The Mobility of Knowledge <

Wisdom is the daughter of experience
Leonardo da Vinci
Codex Forster III, fol. 14r




The knowledge gathered by Leonardo in his personal library is collective knowledge. It is based, first, on a long tradition dating back to antiquity, and second, on increasing human mobility since the late Middle Ages. Oceanic navigation and the growth of printing created another major push. Merchants traveled along the major trade routes and maintained branches in important urban centers; participants in the Crusades brought knowledge to Europe, especially from the Arab world; international scholars and students exchanged ideas at the universities thanks to the universal language of Latin; artists and master builders traveled across Europe and beyond in search of lucrative commissions and the latest artistic developments. Explorers on voyages of discovery undertook daring expeditions to hitherto unknown continents and brought back new knowledge, while the colonizers who followed them seized the newly discovered territories—with terrible consequences for their inhabitants. This new knowledge was recorded and published in the form of reports, stories, in increasingly precise geographical maps, and in new scientific treatises. The result was a constant expansion and transformation of the worldview. In Leonardo’s library, too, the share of this new knowledge continued to grow over the years.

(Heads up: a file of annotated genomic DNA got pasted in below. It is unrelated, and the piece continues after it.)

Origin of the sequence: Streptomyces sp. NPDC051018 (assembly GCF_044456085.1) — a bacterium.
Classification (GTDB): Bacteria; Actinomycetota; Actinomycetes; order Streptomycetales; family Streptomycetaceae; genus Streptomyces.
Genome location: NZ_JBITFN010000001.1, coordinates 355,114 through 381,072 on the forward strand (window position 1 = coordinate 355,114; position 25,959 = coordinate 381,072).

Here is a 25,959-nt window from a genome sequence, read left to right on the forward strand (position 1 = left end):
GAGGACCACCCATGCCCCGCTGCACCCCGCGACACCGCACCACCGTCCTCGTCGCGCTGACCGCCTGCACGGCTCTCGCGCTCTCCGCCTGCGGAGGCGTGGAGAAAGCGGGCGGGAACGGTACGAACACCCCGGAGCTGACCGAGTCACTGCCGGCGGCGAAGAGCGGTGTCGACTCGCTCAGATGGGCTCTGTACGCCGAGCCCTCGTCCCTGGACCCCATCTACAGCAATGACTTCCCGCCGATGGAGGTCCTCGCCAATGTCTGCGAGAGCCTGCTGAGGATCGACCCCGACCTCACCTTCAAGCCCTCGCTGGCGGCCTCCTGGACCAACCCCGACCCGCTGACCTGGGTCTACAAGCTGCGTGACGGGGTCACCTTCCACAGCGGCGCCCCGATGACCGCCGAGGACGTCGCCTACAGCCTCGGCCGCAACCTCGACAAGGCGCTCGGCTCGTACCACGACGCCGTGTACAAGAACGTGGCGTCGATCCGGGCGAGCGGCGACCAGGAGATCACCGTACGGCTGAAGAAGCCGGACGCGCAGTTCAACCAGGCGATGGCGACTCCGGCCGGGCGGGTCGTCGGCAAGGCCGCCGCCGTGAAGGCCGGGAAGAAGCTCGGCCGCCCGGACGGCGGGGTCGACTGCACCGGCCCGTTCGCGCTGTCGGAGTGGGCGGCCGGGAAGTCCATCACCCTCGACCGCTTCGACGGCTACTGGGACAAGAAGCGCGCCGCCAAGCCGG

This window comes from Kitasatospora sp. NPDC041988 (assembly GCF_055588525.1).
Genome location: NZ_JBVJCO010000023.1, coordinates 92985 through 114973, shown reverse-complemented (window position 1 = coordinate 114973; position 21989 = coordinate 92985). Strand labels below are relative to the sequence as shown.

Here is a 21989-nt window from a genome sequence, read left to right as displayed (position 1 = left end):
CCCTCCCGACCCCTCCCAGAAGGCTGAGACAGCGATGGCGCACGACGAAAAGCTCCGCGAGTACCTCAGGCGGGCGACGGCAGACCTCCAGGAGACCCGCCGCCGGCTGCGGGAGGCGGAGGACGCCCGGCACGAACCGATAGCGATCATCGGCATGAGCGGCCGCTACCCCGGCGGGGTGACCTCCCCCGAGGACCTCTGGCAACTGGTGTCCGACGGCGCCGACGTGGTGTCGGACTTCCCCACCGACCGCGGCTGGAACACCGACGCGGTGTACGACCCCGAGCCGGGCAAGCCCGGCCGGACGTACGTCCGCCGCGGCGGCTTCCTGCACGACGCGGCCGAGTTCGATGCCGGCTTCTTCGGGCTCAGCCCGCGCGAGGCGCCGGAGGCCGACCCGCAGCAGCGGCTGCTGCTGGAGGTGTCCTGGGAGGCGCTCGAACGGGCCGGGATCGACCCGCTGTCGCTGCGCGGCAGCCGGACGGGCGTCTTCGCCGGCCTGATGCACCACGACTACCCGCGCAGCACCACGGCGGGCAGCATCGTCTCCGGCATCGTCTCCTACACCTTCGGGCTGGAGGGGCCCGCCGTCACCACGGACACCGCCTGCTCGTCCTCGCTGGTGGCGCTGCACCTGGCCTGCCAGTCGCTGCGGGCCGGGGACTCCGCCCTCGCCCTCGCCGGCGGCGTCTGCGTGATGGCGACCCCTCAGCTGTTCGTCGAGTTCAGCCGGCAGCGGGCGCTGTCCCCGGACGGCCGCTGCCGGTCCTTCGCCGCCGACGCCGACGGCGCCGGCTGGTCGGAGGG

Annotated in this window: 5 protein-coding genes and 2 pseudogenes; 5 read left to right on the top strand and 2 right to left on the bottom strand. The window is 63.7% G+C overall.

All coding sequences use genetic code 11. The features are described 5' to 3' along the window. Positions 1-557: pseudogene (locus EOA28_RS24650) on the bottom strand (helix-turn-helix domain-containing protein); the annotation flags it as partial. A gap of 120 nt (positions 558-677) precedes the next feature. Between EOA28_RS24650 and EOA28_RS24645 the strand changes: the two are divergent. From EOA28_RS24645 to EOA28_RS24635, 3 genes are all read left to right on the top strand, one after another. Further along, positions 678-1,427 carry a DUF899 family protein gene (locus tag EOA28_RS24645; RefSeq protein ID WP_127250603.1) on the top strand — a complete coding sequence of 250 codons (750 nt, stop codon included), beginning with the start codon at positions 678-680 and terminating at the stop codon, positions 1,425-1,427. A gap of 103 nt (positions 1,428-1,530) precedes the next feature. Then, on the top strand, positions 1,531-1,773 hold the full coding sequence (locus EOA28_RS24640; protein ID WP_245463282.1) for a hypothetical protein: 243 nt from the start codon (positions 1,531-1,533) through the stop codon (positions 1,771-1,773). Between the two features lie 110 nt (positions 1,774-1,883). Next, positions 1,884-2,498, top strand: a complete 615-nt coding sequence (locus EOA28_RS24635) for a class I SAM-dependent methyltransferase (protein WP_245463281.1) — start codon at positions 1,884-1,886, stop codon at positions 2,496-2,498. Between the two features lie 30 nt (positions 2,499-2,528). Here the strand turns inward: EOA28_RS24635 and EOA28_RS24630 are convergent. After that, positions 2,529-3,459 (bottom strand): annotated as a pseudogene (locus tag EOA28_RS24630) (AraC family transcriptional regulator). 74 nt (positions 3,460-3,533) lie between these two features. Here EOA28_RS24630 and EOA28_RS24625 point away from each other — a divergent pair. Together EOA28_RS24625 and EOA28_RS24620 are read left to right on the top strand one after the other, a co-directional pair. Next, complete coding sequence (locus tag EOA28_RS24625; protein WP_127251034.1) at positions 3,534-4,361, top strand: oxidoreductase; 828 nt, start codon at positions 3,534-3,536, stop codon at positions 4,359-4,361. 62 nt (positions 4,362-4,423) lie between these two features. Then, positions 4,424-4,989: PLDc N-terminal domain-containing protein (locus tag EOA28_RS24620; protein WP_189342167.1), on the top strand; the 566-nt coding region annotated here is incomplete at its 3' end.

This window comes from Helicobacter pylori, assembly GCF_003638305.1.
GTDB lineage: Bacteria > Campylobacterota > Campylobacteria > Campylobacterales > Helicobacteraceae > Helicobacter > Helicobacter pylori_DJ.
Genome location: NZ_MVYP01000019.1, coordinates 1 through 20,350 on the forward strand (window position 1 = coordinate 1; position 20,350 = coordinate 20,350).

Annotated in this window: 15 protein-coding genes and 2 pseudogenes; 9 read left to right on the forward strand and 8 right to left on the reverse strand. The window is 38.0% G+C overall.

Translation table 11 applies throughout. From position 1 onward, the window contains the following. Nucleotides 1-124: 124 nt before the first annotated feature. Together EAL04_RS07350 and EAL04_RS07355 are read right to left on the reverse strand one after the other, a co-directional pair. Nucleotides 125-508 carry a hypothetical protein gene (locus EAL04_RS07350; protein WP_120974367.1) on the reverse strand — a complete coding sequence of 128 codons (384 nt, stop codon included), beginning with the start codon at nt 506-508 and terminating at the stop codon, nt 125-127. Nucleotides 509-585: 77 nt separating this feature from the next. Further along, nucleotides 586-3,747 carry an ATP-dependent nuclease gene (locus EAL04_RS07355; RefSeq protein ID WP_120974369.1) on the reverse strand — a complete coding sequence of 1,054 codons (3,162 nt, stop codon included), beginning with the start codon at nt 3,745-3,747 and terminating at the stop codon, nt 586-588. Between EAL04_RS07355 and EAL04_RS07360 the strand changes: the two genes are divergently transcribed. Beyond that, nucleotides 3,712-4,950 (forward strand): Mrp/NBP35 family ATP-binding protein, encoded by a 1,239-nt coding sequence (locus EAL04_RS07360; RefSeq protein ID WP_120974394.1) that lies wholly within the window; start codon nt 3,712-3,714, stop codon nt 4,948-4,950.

World in Motion <

Fra’ Mauro.

Mappa Mundi

ca. 1450




This monumental hand-drawn map of the world by Fra’ Mauro (died 1459) from the Camaldolese monastery of San Michele in Murano near Venice is the most important and graphically ambitious record of Western cartography from the time just before transoceanic discoveries began. While Ptolemy’s Cosmographia (90 ) remained the basis for the worldview, innumerable commentaries show that people were rethinking the ideas of this ancient authority. At the same time, there was a demand for integration of new data from recent nautical maps, eyewitness accounts, or travelogues. This is evidenced by the extremely precise mapping of the Mediterranean region, the detailed knowledge of the Asian countries, and the depiction of the west coast of Africa, which was based exclusively on the reports of Portuguese voyagers and showed beyond doubt the African continent could be circumnavigated. In contrast, the map follows the tradition of medieval theology by placing the four cosmological schemata in the outer corners.



    Cattaneo, Angelo. 2011. Fra Mauro’s Mappa Mundi and Fifteenth-Century Venice. Terrarum Orbis 8. Turnhout: Brepols.


    Falchetta, Piero. 2006. Fra Mauro’s World Map. Terrarum Orbis 5. Turnhout: Brepols.


    Vogel, Klaus Anselm. 2011. “Fra Mauro und der moderne Globus.” Der Globusfreund, no. 57/58: 83–94.